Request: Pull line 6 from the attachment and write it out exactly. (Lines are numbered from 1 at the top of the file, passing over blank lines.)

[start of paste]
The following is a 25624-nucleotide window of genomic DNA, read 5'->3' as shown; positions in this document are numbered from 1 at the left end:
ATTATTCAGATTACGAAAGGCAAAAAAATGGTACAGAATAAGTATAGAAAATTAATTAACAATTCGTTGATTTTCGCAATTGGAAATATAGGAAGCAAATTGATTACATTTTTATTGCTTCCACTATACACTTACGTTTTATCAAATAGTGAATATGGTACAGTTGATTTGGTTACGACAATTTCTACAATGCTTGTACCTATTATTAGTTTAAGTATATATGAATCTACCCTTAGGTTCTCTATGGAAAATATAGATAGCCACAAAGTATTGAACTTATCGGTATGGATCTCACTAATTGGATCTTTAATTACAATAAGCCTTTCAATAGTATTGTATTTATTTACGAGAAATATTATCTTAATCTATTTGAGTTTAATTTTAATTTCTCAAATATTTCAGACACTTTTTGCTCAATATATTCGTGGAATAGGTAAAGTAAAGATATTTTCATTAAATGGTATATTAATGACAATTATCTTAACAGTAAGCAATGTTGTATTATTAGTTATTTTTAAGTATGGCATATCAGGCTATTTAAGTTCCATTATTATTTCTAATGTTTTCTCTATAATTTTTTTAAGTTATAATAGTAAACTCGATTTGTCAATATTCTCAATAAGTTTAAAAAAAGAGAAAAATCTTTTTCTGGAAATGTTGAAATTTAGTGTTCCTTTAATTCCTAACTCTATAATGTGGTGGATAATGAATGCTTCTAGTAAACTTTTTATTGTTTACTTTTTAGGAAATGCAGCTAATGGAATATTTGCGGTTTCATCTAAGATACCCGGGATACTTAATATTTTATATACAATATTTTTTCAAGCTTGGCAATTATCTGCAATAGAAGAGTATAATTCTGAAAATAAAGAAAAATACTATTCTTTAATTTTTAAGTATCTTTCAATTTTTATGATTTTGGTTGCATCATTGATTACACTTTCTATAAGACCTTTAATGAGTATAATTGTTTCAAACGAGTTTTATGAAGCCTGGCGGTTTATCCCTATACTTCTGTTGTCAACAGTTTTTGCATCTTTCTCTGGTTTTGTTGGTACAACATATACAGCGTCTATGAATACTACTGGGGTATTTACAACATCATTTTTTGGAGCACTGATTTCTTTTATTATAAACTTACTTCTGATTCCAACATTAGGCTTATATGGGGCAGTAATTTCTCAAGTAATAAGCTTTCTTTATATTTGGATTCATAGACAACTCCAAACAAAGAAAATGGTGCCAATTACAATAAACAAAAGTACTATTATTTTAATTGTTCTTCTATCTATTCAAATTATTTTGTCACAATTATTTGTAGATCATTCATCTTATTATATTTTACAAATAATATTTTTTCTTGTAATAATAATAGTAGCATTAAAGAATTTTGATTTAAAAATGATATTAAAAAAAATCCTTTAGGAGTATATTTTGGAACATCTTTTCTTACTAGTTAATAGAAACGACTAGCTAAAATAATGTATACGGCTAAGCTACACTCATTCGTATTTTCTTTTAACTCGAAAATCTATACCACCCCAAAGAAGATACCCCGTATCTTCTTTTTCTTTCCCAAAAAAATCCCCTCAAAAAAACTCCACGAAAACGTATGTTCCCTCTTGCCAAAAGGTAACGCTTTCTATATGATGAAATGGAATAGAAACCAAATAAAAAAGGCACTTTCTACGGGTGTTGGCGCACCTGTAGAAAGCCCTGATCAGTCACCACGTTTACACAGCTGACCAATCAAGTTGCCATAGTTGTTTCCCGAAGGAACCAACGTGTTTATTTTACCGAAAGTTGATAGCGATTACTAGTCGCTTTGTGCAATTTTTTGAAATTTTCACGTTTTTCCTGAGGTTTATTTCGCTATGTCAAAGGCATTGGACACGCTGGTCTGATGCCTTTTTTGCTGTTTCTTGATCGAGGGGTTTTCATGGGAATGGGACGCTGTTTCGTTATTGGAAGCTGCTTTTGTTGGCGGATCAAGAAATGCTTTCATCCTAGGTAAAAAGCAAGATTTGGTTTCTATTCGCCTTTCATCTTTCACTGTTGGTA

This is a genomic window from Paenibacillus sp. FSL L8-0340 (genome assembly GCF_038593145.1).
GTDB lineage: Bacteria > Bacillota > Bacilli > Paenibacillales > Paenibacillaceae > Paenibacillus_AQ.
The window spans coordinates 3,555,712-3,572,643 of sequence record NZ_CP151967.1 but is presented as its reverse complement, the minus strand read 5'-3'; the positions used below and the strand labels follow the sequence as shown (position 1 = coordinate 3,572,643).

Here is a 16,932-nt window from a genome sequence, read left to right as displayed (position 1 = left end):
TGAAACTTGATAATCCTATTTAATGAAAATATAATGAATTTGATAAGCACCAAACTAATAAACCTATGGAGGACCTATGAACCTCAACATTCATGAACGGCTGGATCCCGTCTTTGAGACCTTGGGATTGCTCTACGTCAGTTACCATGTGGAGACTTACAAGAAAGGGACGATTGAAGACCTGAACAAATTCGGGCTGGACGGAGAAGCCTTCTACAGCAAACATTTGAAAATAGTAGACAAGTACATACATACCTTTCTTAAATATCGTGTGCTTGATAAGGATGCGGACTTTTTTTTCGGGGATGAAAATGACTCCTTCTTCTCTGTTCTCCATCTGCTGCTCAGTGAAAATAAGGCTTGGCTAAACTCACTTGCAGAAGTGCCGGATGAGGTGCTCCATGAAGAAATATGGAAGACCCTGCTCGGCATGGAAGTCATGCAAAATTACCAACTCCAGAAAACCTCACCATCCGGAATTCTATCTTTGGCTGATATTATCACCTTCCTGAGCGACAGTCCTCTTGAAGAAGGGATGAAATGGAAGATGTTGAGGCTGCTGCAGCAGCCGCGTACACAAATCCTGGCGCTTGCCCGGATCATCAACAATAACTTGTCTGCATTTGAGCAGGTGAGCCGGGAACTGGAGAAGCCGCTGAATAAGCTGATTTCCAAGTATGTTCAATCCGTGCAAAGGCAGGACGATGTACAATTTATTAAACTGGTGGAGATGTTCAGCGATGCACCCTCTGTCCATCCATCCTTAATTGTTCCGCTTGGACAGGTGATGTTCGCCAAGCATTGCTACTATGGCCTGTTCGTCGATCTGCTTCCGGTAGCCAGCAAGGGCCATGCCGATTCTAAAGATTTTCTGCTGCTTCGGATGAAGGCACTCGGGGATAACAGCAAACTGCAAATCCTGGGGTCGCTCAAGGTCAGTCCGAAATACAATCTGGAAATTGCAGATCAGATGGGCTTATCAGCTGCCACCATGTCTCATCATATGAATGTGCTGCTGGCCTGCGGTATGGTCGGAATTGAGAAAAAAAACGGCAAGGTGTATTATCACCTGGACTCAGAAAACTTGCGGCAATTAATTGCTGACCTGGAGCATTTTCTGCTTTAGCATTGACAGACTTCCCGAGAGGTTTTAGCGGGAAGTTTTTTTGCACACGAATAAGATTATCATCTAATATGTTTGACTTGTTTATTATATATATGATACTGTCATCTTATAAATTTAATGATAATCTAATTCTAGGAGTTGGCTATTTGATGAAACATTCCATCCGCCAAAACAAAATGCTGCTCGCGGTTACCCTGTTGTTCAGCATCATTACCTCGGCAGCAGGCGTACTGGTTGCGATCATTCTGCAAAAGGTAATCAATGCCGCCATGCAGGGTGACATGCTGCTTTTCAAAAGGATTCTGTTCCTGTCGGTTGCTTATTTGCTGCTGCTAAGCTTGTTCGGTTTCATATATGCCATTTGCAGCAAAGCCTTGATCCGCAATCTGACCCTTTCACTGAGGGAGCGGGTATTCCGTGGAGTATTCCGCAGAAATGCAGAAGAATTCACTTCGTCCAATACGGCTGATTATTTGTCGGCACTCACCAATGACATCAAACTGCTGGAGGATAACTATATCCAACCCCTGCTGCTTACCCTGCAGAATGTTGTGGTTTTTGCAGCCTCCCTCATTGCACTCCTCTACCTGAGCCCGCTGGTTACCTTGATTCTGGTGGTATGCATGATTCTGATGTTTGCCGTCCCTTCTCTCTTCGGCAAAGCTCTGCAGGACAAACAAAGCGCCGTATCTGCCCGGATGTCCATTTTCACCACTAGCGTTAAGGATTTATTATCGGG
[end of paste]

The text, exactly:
Here is a 16,932-nt window from a genome sequence, read left to right as displayed (position 1 = left end):